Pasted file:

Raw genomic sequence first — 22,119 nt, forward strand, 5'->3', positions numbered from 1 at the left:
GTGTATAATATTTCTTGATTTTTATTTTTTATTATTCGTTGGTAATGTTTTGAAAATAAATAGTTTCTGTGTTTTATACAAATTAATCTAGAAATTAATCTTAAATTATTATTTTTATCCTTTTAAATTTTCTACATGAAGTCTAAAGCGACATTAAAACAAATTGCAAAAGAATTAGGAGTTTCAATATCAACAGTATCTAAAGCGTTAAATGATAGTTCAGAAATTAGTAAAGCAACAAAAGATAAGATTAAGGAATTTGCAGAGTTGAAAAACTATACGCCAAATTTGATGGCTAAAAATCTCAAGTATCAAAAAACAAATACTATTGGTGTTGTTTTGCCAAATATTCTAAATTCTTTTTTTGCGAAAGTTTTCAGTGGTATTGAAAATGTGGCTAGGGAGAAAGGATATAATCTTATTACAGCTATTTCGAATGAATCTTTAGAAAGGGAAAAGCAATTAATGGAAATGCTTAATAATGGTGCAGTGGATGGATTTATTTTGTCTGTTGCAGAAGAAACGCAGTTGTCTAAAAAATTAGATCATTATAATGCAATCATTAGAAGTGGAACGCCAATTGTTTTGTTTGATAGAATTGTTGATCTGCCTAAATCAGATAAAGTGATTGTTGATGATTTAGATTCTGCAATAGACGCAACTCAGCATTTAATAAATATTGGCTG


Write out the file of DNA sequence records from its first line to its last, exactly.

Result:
Raw genomic sequence first — 22,119 nt, forward strand, 5'->3', positions numbered from 1 at the left:
GTGTATAATATTTCTTGATTTTTATTTTTTATTATTCGTTGGTAATGTTTTGAAAATAAATAGTTTCTGTGTTTTATACAAATTAATCTAGAAATTAATCTTAAATTATTATTTTTATCCTTTTAAATTTTCTACATGAAGTCTAAAGCGACATTAAAACAAATTGCAAAAGAATTAGGAGTTTCAATATCAACAGTATCTAAAGCGTTAAATGATAGTTCAGAAATTAGTAAAGCAACAAAAGATAAGATTAAGGAATTTGCAGAGTTGAAAAACTATACGCCAAATTTGATGGCTAAAAATCTCAAGTATCAAAAAACAAATACTATTGGTGTTGTTTTGCCAAATATTCTAAATTCTTTTTTTGCGAAAGTTTTCAGTGGTATTGAAAATGTGGCTAGGGAGAAAGGATATAATCTTATTACAGCTATTTCGAATGAATCTTTAGAAAGGGAAAAGCAATTAATGGAAATGCTTAATAATGGTGCAGTGGATGGATTTATTTTGTCTGTTGCAGAAGAAACGCAGTTGTCTAAAAAATTAGATCATTATAATGCAATCATTAGAAGTGGAACGCCAATTGTTTTGTTTGATAGAATTGTTGATCTGCCTAAATCAGATAAAGTGATTGTTGATGATTTAGATTCTGCAATAGACGCAACTCAGCATTTAATAAATATTGGCTG